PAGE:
# Linear Equations by eduriteteam1

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```									                                   Linear Equations

Linear Equations
A linear equation is an algebraic equation in which each term is either a constant or the product of a
constant and (the first power of) a single variable.

Linear equations can have one or more variables. Linear equations occur with great regularity in
applied mathematics.

While they arise quite naturally when modeling many phenomena, they are particularly useful since
many non-linear equations may be reduced to linear equations by assuming that quantities of interest
vary to only a small extent from some "background" state. Linear equations do not include exponents.

Linear equations in two variables:- where m and b designate constants. The origin of the name
"linear" comes from the fact that the set of solutions of such an equation forms a straight line in the
plane.

In this particular equation, the constant m determines the slope or gradient of that line, and the constant
term "b" determines the point at which the line crosses the y-axis, otherwise known as the y-intercept.

Know More About :- Matrices

Math.Edurite.com                                                              Page : 1/3
Since terms of linear equations cannot contain products of distinct or equal variables, nor any power
(other than 1) or other function of a variable, equations involving terms such as xy, x2, y1/3, and sin(x)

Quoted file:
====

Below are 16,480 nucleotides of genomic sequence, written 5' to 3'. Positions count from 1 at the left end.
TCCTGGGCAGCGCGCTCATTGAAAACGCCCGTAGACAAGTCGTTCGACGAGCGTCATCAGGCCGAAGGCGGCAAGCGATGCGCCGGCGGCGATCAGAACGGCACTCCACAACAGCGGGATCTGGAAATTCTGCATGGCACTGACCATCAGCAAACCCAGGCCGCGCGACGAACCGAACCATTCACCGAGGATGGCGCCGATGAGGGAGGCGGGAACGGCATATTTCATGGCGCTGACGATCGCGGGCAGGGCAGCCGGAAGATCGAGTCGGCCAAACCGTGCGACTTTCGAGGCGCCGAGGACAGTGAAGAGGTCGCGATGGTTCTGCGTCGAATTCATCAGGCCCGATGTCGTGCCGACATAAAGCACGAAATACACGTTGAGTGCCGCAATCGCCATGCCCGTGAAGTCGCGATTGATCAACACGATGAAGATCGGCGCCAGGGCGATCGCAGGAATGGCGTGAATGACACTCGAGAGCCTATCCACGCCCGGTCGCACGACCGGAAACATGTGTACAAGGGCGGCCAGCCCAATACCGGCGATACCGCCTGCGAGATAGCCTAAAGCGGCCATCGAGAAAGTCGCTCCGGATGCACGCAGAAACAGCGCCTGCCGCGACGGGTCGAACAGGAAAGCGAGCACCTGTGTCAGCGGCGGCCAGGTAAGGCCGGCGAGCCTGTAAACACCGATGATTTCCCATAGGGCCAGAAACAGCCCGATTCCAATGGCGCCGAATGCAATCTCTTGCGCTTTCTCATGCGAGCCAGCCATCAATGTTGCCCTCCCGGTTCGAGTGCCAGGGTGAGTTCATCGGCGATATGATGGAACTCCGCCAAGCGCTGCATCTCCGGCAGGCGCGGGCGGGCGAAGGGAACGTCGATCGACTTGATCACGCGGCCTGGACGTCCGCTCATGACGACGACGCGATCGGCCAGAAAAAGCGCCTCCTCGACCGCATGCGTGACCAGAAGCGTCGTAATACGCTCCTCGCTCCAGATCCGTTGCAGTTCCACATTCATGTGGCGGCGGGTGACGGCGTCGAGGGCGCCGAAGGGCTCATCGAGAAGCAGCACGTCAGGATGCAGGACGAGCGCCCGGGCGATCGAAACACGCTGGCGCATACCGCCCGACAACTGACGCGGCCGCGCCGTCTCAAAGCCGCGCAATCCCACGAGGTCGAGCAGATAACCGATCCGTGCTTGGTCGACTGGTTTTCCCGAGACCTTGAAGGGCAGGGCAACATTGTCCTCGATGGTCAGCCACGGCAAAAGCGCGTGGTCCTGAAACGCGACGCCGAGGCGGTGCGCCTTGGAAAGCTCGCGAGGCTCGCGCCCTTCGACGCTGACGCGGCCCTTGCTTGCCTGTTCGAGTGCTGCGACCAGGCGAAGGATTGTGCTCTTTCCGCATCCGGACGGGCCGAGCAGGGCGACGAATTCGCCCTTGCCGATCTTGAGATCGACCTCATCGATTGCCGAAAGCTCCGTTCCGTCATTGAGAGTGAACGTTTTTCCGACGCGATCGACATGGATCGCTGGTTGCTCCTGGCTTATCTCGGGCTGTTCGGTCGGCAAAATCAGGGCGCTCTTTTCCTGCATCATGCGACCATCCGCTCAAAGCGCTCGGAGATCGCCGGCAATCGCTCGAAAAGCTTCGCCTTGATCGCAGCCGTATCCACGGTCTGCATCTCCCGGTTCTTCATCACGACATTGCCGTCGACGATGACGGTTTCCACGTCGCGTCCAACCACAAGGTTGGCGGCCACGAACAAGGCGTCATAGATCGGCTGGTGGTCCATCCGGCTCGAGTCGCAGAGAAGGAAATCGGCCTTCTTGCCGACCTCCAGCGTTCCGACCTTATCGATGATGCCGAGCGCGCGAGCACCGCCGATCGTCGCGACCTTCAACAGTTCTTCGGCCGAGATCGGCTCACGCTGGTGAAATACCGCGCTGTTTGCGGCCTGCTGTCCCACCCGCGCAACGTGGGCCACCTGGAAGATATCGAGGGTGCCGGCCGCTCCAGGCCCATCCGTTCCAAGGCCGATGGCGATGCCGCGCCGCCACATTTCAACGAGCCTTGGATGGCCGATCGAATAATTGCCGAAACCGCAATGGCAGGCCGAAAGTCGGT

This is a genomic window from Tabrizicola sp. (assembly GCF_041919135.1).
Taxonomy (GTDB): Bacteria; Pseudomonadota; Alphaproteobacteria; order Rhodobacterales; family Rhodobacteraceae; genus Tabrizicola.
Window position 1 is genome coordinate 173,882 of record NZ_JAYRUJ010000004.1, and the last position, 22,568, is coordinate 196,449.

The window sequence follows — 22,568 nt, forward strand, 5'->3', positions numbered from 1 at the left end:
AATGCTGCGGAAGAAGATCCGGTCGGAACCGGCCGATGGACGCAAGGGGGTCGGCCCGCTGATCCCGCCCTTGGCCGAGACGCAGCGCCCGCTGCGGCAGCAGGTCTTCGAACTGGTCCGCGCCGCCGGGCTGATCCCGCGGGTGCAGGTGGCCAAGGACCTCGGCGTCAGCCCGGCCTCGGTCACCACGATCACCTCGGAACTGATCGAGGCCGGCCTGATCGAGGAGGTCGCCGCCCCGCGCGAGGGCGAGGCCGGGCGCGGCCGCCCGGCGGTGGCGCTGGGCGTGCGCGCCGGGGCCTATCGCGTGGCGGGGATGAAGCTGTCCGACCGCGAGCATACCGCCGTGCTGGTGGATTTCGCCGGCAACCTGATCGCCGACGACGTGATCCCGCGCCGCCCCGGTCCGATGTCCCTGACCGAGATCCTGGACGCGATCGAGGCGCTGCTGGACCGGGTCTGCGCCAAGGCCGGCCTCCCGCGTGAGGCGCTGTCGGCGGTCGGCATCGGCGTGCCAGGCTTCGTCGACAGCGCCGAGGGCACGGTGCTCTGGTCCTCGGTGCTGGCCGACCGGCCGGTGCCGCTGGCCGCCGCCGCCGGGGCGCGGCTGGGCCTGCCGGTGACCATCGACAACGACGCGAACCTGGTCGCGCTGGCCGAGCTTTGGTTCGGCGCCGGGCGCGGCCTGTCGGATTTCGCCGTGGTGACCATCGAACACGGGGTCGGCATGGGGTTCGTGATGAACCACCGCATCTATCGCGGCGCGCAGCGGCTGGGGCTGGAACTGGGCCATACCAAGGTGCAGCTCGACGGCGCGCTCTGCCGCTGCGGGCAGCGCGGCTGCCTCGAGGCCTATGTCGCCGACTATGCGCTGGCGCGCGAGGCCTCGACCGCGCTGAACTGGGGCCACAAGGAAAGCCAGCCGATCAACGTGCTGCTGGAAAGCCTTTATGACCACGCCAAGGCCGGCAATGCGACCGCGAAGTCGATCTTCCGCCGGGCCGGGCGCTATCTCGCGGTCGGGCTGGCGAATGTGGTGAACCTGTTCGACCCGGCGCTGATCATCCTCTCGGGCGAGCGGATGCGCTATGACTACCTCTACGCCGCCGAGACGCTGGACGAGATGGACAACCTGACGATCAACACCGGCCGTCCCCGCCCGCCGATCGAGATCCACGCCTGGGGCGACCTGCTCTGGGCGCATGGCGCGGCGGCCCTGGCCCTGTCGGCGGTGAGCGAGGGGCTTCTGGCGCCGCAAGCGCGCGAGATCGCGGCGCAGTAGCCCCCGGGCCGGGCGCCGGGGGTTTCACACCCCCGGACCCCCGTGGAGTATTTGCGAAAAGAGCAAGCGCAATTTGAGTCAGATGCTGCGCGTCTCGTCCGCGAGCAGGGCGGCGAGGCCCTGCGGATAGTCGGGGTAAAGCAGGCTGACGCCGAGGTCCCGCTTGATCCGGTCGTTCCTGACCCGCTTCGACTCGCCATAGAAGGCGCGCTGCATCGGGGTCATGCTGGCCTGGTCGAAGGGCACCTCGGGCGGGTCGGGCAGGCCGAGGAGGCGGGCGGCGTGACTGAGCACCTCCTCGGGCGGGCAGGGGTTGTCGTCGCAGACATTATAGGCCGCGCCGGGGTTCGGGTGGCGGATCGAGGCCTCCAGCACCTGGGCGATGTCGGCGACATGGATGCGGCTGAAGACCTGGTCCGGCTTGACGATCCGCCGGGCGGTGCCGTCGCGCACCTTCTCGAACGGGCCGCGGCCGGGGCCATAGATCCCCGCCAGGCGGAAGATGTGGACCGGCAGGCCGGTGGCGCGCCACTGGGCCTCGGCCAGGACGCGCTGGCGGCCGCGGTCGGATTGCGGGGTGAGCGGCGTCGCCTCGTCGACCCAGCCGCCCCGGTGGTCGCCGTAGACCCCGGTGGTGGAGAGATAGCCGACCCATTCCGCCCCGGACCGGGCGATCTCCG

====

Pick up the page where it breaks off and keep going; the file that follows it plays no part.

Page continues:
are nonlinear.

Forms for 2D linear equations:-

Linear equations can be rewritten using the laws of elementary algebra into several different forms.
These equations are often referred to as the "equations of the straight line." In what follows, x, y, t, and
θ are variables; other letters represent constants (fixed numbers).

General form:- where A and B are not both equal to zero. The equation is usually written so that A ≥ 0,
by convention. The graph of the equation is a straight line, and every straight line can be represented by
an equation in the above form.

If A is nonzero, then the x-intercept, that is, the x-coordinate of the point where the graph crosses the
x-axis (where, y is zero), is −C/A. If B is nonzero, then the y-intercept, that is the y-coordinate of the
point where the graph crosses the y-axis (where x is zero), is −C/B, and the slope of the line is −A/B.

Standard form:- where A and B are not both equal to zero, A, B, and C are coprime integers, and A is
nonnegative (if zero, B must be positive). The standard form can be converted to the general form, but
not always to all the other forms if A or B is zero.

It is worth noting that, while the term occurs frequently in school-level US algebra textbooks, most
lines cannot be described by such equations. For instance, the line x + y = √2 cannot be described by a
linear equation with integer coefficients since √2 is irrational.

Matrix form:- Using the order of the standard form but without the restriction of coprime integer
coefficients one can rewrite the equation in matrix form:Further, this representation extends to systems
of linear equations. Since this extends easily to higher dimensions, it is a usual method in linear algebra,
and in computer programming. In particular, there are named methods for solving simultaneous linear
equations like Gauss-Jordan which can be expressed as matrix elementary row operations.